Many young Americans struggle just to stay afloat. The difference between sinking and swimming often comes down to education. A college degree is the key to getting a stable job with the kind of income that lets you build a middle-class life.
Or so we’re told. Maybe it’s not. But regardless, young people are desperate to get those degrees. The problem: college is expensive.
To some in the Baby Boomer generation, this shouldn’t be a problem. “Kids are too soft these days. I worked my way through college. These snowflakes can, too.”
Note the assumption here. Because you did something a certain way decades ago, you think a different generation can do the same today. But that was a different world. A lot has changed.
Paying for college is a math equation. You need to earn, borrow, or already have enough cash to pay for the direct costs (tuition, fees, books, etc.) and also your living costs (food, housing, healthcare).
Consider someone whose family has no college savings, but who can work at minimum wage while going to school. Maybe that describes you, say, 30 years ago.
According to the College Board, average tuition, fees, and room and board for a full-time student living on campus at a four-year state university was $9,730 in 1989–90, adjusting for inflation.
In 1989, the federal minimum wage was $3.35, which equates to roughly $7 today. So, if we divide $9,730 by $7, back then you could have paid for a year of college by working 1,390 hours at minimum wage.
If you worked full time for 12 weeks in the summer, you could get 480 hours. You would also have had to work 23 hours a week the rest of the year while going to school full time. Tough, but possible.
Fast-forward to now.
Again according to the College Board, this year you need $21,950 to pay for tuition plus room and board. The federal minimum wage is $7.25. But let’s be generous, since the job market is so tight, and assume anyone can make $9 an hour.
To pay for a year of college now, you would need to work 2,438 hours—equivalent to one full-time job plus a part-time job while you are taking a full class load. That math doesn’t add up.
Yes, there’s aid for low-income families, veterans, athletes, and those with academic talent, but that’s not everyone. So two-thirds of college students and/or their families go into debt.
As happens with other kinds of debt, it’s easy to get in over your head. The average US household with student debt owes almost $48,000. That’s on top of car, mortgage, or any other debt. This affects their spending, productivity, and mental health.
Worse, taking on this debt doesn’t guarantee anything. Yes, as a general rule, earning a college degree will raise your income, but not always. And lots of people go into debt and never get a degree.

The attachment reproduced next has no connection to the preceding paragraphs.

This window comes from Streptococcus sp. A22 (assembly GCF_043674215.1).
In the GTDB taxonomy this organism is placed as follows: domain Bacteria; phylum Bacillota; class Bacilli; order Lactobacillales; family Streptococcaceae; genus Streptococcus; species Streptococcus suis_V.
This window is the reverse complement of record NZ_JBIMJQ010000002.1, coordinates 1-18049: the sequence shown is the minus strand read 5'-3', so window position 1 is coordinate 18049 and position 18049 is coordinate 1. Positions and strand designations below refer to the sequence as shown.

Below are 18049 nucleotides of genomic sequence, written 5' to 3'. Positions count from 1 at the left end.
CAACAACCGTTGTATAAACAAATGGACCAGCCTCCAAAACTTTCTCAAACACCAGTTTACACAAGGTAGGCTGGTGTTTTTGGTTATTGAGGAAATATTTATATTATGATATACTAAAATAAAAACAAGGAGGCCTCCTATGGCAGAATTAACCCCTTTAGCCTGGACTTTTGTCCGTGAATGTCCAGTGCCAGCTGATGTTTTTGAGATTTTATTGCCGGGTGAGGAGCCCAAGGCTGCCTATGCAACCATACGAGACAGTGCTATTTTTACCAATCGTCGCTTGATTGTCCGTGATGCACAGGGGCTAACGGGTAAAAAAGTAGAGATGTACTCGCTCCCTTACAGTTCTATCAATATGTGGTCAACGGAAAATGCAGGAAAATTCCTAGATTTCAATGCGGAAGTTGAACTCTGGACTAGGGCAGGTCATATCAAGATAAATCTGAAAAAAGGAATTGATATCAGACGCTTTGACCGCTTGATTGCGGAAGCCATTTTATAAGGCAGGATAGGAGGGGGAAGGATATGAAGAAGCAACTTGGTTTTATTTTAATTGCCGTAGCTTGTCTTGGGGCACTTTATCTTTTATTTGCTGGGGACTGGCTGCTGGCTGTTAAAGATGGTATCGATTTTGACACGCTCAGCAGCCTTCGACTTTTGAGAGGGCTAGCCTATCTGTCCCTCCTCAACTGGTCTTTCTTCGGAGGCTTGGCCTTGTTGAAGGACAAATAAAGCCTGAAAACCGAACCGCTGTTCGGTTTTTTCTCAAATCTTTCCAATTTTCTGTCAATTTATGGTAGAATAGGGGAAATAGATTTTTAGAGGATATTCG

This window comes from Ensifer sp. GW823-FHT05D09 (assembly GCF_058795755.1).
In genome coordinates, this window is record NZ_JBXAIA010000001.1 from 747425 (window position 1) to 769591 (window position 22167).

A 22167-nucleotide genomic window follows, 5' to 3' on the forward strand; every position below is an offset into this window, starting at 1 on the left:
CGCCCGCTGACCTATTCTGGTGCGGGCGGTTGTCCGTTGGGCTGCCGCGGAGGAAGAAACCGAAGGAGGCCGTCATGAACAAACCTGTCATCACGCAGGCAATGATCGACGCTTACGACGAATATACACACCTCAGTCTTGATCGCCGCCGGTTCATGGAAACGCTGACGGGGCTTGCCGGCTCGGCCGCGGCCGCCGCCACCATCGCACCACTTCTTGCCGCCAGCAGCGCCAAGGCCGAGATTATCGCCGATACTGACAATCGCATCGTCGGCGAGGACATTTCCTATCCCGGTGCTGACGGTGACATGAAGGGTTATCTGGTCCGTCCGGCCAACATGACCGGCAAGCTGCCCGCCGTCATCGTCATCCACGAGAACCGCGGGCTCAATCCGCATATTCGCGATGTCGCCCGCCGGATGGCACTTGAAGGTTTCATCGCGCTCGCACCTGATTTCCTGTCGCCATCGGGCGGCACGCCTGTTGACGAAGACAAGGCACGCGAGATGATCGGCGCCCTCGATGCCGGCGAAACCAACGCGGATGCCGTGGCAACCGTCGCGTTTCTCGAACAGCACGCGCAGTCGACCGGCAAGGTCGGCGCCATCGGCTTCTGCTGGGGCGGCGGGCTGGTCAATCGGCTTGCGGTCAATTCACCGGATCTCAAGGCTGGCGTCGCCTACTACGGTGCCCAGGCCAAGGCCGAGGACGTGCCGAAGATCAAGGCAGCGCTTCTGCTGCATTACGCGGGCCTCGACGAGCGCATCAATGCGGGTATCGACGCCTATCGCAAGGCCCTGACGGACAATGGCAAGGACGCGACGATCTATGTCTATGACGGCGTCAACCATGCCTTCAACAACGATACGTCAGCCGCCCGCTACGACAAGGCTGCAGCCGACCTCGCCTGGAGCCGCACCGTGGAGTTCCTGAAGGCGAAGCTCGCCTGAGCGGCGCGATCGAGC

This is not a small problem. Total US student loan debt is around $1.6 trillion. Not surprisingly, some people want to eliminate it. Bernie Sanders, Elizabeth Warren, and some other Democrats have plans to forgive or reduce student loans.
It may happen anyway if the borrowers can’t pay. Almost all that college debt is already government-guaranteed under programs both parties approved. So like it or not, this is everyone’s problem.
But set that aside. The other, rarely asked question is why young people feel so driven to get that college degree when its economic benefits are uncertain at best. And why the rest of us push them to do it when we don’t want to pay for it.
If you’re a parent like me, you probably underestimate how influential you are. We make offhand comments, and the kids treat them as Gospel Truth, even years later.
So when we tell them they should aspire for a top college and a great career, they believe that’s the thing to do. And they’re naturally disappointed if circumstances prevent it.
The popular idea that college is necessary to make a good living may be true in the aggregate data, but not always and not everywhere. It’s possible to build an excellent, well-paid career without a single hour of college.
TV host Mike Rowe (of Dirty Jobs fame) has been preaching this for years. Even in our high-tech world, low-tech trade jobs pay quite well. That’s in part because people don’t want those jobs, because they think they should be in college because their parents told them college was critical.
So maybe we older generations should stop complaining the kids don’t work hard enough and think about the direction we’re pushing them. It may be the wrong one.
The Great Reset: The Collapse of the Biggest Bubble in History
New York Times best-seller and renowned financial expert John Mauldin predicts an unprecedented financial crisis that could trigger in the next five years. Most investors seem completely unaware of the relentless pressure that’s building right now. Learn more here.
By Patrick Watson of Mauldin Economics…